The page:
By: Joe Proveaux of the Libertarian Party of Minnesota
A mixture of governmental and personal restrictions have kept me insulated enough actually to have time, and perhaps misguided motivation, to read comment threads on Facebook. Now, I don’t consider myself a popular fellow by any means, with a triple digits friends list comprising of people I know (and a couple of libertarian celebrities that I follow online). Still, one of the things standing out in all of the political commentaries is this insistence that voting 3rd Party is “a waste.” How do you respond to this kind of argument?
What they really mean by waste
When someone says, “a ballot cast for 3rd Party is a wasted vote,” what they’re likely referring to is the electoral defeatism associated with the behavior. The government doesn’t support your positions because they favor those in power. Your vote cast for an ineffective running will be washed away by the 2-Party majority system. Your vote will virtually be ignored, at best, or used to benefit your opponent at worst.
I understand that position. It makes sense to someone who only views the ballot as a means to obtain power. But in terms of self-expression, having integrity, and making a difference there are other positions to consider currently in play.
Convince them of what’s important
If you’re not voting your conscience, you’re no better than the corruption within the system you claim to want to change. You’ve decided to marginalize your own opinion about the matter in favor of someone else’s. You’ve made an error in your judgment in that you instead believe that someone else can represent you better than you can express yourself. Wasn’t this the problem you had with this situation at the start when you decided that the candidates presented didn’t meet your criteria?
Making this kind of compromise demonstrates how truly wasteful it is to vote for someone who you wouldn’t follow to the watering hole, let alone into hell. I’ve said this before in an opinion piece that, “Choosing to vote for the lesser of two evils when you have the choice, and desire, to vote for someone/anyone else is the purest form of wasteful voting that one can promote.” It does speak for itself.
Don’t get me wrong; for some people, this is a difficult pill to swallow. Libertarians are not immune to this situation at all, as part of the regular struggle within our movements is as complex an argument as one chooses to make it. Every election year, we have to choose from over a dozen options of various stripes who claim that they “don’t want to hurt people, and don’t want to take their stuff.” But this is precisely where the compromise should happen: at the Party level.
The vitriol I’ve received for my next statement in the past has been tremendous. Still, I’m going to suggest it anyway: Once the Party has made a selection, we’d benefit as a movement if we supported that selection when we come to the polls. Some people find this position to be as immoral or impractical as my earlier claim regarding voting in the first place. But it’s undeniable that the purity obsession is what makes 3rd-party voting ineffective at the polls, the way people claim it’s a waste.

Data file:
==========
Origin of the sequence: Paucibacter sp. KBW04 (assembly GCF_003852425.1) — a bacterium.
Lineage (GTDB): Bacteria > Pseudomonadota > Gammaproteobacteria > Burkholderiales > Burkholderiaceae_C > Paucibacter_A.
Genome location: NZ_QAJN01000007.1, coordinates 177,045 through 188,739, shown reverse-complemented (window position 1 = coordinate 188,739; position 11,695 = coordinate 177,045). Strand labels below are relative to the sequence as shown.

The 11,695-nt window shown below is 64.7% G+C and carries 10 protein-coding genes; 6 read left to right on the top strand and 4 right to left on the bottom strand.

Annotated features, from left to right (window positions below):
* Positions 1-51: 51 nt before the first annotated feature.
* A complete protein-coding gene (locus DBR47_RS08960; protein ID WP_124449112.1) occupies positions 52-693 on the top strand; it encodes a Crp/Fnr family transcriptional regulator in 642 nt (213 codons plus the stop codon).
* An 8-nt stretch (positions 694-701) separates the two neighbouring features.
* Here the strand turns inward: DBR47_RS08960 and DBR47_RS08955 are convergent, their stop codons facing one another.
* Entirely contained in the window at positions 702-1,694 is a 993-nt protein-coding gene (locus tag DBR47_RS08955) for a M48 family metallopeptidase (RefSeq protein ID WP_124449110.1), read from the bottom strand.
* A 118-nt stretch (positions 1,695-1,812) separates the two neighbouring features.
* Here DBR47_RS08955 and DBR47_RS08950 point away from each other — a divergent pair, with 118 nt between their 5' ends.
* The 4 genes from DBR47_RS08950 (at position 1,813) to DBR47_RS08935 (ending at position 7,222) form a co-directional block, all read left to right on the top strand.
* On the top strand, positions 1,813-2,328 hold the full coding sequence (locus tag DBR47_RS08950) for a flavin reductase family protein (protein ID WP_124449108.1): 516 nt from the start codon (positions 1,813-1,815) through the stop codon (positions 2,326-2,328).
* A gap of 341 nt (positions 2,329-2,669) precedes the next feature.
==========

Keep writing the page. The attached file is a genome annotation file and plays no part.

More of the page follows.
You could listen to Barrack Obama regarding the 2016 election when he said, to the effect, “If you vote for a third-party candidate who’s got no chance to win, that’s a vote for Trump.” But then what you’re listening to is the authorities tell you a truth: your vote won’t matter if you don’t vote the way it’s set up for you to vote. Indeed, in that case, voting for the candidate you don’t want becomes a moral dilemma that you’re now involved. Voting 3rd Party or not voting at all become moral imperatives, because clearly, those in power aren’t motivated for your well-being.
Since 40-50% of Americans refrain from voting every four years, it stands to reason that some, perhaps many, of them would like to see the 3rd option. And a 4th. Perhaps a 5th. And continuing to entertain a two-party focus ensures that it will never change.
Engage in the discussion
The second approach is argumentative. It can be a lot of fun, and sometimes it can help people grow. Other times it gets you tossed out of groups and muted or defriended. Still, I would consider it a win to get any useful response. Ask the following question: “You rather I pretend to follow your preferred option than have an option of my own?” At the heart of this discussion, that’s usually the problem at hand.
People are often so used to being led that they have no perception of when they’re demanding the same involuntary attitudes in themselves and others. It’s a difficult habit and a complicated process to wade through. But it makes voting the way you want to that much more necessary.
A generation of people who question all the reasons we do things is the kind of age whose obstinance to linger and curiosity to change are likely to create the innovations and freedoms that they want. That seems as good a reason as any to try to do things differently and to not compromise on values.
Join the LP!
Outside of that, even if your inclination isn’t to get into a discussion online, you can make your opinion known by representing your values. Consider becoming active in your local or state Libertarian Party. We’re trying to bring more options together at all levels. Peace!